with regard to the punk attitude , it could be said that punk denies the conformity that is expected in our society. Punk can reject those expectations, seeing through the hypocrisy and rejecting lives based on consensus reality , sometimes doing so with arrogance, and hostility , rage , and perhaps without compassion.

    Punk is at times dropping out turning of the radio television, going to clubs , not joining /participating in social clubs , organized religion, politics, living an invisible existence based on one's own values. Living as if on an iceberg alone in the middle of an empty sea as demonstrated by Jean Paul Sartre when life magazine asked him to explain existentialism.
    see image

    000 iceburg sartre explains.jpg
    Punk could be living without conforming to the judgements of others.
    Punk might include creating transgressive expressions of an individual's feelings.

    Punk is an illusory concept broadly defined by and contradictory terms.
     
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  10. That Cal Webway

    That Cal Webway Tele-Afflicted Silver Supporter

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    An attitude.

    The Clash really merged the musical with the attitude and message.
    Not a lot of patience for most other punk bands. Petulant posturings I guess.



    The Cash brought it to Folsom prison tho!!

    :)


    .
     
    Last edited: Oct 23, 2020
  11. Stringbanger

    Stringbanger Telefied Ad Free Member

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    Punk was a musical rebellion of sorts, and it tore down the conventions of rock and roll. Punk showed that a non-musician could pick up a guitar and join a band.
    Punk paved the way for a slicker sound, which became new wave, post-punk, no-wave, etc.
     
  12. Guran

    Guran Friend of Leo's Silver Supporter

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    It means many things to me. The DIY ethic was/is important. High energy rock music too.

    Musically, when it had been sort of defined, like "this is punk and that's not", it became pretty boring. Not all of it, but most.

    When the punk rock police had defined how it should sound, what the lyrics should be, how you should look and what you should think, it had become sort of the antithesis of itself. It's just that the punk rock police hardly ever contributed. Not musically, not stylistically and not by fixing gigs or fanzines. They were more into control and criticizing.

    At age 53 I still wear some of the attire almost daily. Spiky hair (natural color though) and the leather jacket (but no pins). Why? Because I like it. Because it fits me. Because it's me.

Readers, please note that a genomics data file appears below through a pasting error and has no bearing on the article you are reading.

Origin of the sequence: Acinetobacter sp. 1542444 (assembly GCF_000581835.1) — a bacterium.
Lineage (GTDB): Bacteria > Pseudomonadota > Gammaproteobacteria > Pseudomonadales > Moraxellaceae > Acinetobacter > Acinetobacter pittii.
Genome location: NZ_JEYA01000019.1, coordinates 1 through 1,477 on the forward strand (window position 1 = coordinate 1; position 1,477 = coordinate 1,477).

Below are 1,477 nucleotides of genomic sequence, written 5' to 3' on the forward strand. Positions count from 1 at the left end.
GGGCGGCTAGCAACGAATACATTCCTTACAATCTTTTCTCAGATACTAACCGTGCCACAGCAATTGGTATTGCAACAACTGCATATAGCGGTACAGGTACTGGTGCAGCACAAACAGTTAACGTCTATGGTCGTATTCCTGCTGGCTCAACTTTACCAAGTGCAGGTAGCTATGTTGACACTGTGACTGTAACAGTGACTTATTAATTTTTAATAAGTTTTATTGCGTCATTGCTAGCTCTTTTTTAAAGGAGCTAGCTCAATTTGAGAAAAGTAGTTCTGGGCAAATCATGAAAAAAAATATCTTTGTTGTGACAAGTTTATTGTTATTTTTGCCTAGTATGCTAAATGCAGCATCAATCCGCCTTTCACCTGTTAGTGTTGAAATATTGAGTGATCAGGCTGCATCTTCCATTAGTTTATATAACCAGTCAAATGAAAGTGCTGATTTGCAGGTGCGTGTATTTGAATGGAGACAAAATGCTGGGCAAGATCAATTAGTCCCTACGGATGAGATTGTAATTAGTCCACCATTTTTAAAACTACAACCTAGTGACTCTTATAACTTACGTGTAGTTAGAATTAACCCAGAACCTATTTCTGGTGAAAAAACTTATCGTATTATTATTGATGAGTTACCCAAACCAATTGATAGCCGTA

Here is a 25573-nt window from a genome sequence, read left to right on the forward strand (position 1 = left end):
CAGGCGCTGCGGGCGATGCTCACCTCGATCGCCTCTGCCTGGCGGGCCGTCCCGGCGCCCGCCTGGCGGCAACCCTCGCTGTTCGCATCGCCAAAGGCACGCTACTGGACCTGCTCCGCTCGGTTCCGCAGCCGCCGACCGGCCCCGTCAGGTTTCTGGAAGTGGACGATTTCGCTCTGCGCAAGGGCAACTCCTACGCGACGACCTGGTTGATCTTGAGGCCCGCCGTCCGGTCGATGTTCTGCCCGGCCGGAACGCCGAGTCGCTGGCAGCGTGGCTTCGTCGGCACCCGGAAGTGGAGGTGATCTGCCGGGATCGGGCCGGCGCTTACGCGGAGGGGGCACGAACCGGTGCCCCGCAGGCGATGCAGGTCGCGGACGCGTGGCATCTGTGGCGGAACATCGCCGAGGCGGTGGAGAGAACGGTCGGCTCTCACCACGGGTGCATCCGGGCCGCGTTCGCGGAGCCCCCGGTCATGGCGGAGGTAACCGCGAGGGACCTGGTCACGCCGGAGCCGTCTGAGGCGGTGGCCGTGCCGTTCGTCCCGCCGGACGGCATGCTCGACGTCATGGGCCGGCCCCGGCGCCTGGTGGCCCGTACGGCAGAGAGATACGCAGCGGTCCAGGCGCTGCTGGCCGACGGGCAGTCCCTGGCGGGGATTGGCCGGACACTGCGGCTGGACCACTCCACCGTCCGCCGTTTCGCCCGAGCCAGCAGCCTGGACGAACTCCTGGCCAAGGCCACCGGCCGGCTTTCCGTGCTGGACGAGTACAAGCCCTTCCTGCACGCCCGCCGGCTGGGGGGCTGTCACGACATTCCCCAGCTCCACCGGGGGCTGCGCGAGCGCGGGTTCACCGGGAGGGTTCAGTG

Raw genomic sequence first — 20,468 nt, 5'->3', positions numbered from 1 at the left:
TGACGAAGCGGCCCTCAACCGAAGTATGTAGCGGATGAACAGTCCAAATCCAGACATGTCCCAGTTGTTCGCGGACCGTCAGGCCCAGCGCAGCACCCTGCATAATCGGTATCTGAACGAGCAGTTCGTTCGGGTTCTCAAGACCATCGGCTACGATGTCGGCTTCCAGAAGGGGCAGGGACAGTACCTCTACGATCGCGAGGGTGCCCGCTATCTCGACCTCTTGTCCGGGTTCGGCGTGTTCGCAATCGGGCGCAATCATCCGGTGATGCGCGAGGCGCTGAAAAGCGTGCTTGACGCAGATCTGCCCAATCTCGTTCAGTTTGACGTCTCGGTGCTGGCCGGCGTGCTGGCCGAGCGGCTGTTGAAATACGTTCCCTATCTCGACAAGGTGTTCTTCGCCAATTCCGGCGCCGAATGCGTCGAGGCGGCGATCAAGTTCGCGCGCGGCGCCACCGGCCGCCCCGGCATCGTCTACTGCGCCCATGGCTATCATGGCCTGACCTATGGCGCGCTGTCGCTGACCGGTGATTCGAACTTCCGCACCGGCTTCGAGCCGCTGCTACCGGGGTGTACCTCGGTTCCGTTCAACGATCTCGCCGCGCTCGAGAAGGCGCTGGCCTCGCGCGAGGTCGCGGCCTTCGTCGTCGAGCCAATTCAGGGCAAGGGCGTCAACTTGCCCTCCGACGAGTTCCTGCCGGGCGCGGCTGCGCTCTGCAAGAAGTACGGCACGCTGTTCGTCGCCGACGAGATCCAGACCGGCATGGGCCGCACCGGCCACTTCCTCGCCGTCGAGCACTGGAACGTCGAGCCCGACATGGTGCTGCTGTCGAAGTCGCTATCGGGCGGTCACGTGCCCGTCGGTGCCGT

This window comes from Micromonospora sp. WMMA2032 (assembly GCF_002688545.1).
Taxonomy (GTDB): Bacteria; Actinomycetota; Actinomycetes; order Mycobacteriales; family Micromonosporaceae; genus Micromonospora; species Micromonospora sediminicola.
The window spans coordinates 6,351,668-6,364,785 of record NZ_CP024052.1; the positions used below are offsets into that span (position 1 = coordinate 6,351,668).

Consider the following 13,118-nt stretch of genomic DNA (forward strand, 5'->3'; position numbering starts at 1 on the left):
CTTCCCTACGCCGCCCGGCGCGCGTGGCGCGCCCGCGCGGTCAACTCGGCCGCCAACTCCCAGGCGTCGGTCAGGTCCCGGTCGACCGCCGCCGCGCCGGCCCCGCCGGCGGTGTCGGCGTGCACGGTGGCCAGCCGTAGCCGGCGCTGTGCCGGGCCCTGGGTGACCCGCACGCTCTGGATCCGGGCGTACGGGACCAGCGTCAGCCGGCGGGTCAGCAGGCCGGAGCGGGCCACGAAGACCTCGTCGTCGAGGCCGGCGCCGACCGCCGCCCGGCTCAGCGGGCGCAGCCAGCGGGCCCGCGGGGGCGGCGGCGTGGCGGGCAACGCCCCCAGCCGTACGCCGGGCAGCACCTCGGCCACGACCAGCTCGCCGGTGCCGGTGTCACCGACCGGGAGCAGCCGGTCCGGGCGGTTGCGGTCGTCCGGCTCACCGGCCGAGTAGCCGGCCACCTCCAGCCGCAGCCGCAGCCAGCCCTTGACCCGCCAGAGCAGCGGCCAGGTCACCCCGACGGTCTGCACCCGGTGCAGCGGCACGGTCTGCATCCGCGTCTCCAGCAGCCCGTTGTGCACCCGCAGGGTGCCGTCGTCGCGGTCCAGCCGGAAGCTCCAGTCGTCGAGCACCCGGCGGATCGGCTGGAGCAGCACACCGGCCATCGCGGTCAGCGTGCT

I also still play in a punk rock band. I still love the early punk rock, but I hardly ever listen to it anymore.
     
  13. Uncle Daddy

    Uncle Daddy Tele-Afflicted

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    Punk ate itself when it became mainstream.

    Now it's not dead; it just smells funny.
     
  14. JRapp

    JRapp Tele-Meister

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    Oh, you mean all that stuff 40 years ago? I was there in Loisida NYC, c. '76---'86. And it certainly wasn't one thing---there's a world of difference between Talking Heads and early Swans. As far as guitar solos, Verlaine/Lloyd of Television played lots of long solos.
     
    Last edited: Oct 23, 2020
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  15. elihu

    elihu Poster Extraordinaire

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    Punk?

    I think politics, anti establishment, youth vs middle age mediocrity, simple/loud music...

    It could be music with loud electric guitars copping Chuck Berry...

    like Johnny Thunders.

    I used to wonder if he was saying Born To Lose or Born too Loose...

    but it works both ways.

     
    Last edited: Oct 23, 2020
  16. Brad Pittiful

    Brad Pittiful Doctor of Teleocity Ad Free Member

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    what punk means to me...life

    its music i enjoy

    it shaped my attitude

    im still rebellious and angry

    but im an individual among the masses
     
  17. tery

    tery Doctor of Teleocity

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    Punk ? ... I never got into it .
     
  18. basher

    basher Tele-Afflicted Silver Supporter

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    Bands: Television, NY Dolls, Patti Smith Group, Sex Pistols (of course), Ramones, Stooges, X, Husker Du, Fear, Blondie, Blasters, Clash, Slits, X Ray Spex, Bad Brains, Minor Threat, Black Flag. What's the common thread?

    Economics: DIY. Can't get booked? Find a vacant building, put up posters, borrow a PA. Can't get a record contract? Start your own label. Can't get publicity? Start a zine. Want to tour? Get on the phone and call friends and friends of friends, work the network. At its height punk was a huge underground economy working independently from the mainstream music industry. It was pretty exciting.

    "'A guy walks up to me and asks, 'What's Punk?' So I kick over a garbage can and say, 'That's punk!' So he kicks over the garbage can and says, 'That's Punk?' and I say, 'No that's trendy!'" (Billie Joe Armstrong)
     
  19. offsideref

    offsideref Tele-Meister

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    Well, before punk, the UK Top 30 was full of stuff like this: the Wombles. The band most likely to tidy a hotel bedroom and drag a Rolls Royce out of the swimming pool.
    upload_2020-10-23_13-40-58.jpeg
     
  20. EllroyJames

    EllroyJames Friend of Leo's

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    [​IMG]